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Mathematical Background.

A complete discussion of the mathematical theory behind the approach taken in this book can be found for example in []. The following abridged version should give enough information to use the given routine reliably. This routine is available from the Maple share library.

A polynomial is a Hurwitz polynomial if all its roots are in the left half plane. The paraconjugate of p is defined as the polynomial whose roots are the roots of p reflected across the imaginary axis. Algebraically, . So if , then .

The auxiliary Maple subroutine `Hurwitz/data` computes the sequence of partial quotients in the Stieltjes continued fraction of the rational function

to determine if for , which will happen if and only if p is Hurwitz. The subroutine returns a list with two elements --- the first element of the list is another list, of the partial quotients in the Stieltjes continued fraction, and the second element of the first list is the gcd of p and . If this gcd is nontrivial, then there are pairs of roots symmetric on reflection through the imaginary axis, or else purely imaginary roots, and in either case p is not Hurwitz.

We then compute the partial quotients of the Stieltjes continued fraction for essentially by the Euclidean algorithm. We put where q is the quotient on polynomial division of by , and put and repeat the process with the resulting numerator and denominator. We terminate the process when we encounter a zero remainder.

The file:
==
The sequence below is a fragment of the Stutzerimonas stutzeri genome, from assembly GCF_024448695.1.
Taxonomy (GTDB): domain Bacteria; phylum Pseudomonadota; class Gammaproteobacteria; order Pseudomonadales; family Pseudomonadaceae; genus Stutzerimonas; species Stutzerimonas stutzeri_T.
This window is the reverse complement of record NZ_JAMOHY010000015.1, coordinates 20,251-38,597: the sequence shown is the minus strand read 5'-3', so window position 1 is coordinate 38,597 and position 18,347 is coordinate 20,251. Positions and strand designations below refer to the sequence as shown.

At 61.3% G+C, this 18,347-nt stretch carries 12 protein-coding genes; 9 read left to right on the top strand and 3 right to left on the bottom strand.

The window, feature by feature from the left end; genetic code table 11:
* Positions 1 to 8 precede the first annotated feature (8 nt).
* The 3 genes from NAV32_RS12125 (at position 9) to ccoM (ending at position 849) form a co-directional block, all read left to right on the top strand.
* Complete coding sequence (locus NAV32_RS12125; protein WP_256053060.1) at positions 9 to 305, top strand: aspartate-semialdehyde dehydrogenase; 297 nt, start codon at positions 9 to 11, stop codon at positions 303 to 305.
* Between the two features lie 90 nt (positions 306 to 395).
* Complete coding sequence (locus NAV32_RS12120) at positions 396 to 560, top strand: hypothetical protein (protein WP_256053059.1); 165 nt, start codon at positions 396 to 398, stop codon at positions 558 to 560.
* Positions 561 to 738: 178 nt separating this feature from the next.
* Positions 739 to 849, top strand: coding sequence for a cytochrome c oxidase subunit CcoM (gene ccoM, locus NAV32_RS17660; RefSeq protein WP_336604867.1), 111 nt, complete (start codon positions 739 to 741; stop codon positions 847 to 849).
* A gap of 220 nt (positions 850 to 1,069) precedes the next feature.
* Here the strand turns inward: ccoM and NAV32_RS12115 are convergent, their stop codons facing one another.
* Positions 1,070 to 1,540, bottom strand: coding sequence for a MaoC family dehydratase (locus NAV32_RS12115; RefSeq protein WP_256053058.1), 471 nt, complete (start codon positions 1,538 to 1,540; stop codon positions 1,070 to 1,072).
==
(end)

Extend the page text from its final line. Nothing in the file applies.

For example, consider . We see and since the coefficients of p are real,

and so

Then the first step of the algorithm gives and .

Replacing h by and starting again, we get (which is our first partial quotient) and , so . Repeating the process twice more gives quotients and . Since not all of these are positive, the original polynomial is not Hurwitz.

The Maple routine `Hurwitz/data` does all this calculation automatically and returns a list containing the GCD of p and and a sub-list of the partial quotients. The first element of the returned list of partial quotients is special. If it is of higher degree than 1 in , p is not Hurwitz. If it is of the form , where or b < 0, then p is not Hurwitz. If each subsequent polynomial in the returned sequence is of the form , where and b > 0, then p is Hurwitz, and not otherwise. See [] for details.

The Maple routine Hurwitz will return true if it can use these rules to decide if p is Hurwitz, false if it can decide that p is not Hurwitz, and FAIL otherwise, in which case it is up to the user to decide when p is Hurwitz, given the partial quotients. Of course, if the polynomial has symbolic coefficients then there will usually be no way that this routine can tell automatically when the polynomial is Hurwitz, and thus the described mechanism for returning the partial quotients to the user for inspection is required.

Consider the matrix

where c = a + ib. The characteristic polynomial of this matrix is

We can easily tell directly when the roots of this polynomial are in the left half plane as it is linear in c and hence a and b. Putting gives us the parametric equations and describing the location in parameter space where roots of p cross the imaginary axis. See Figure 5.1.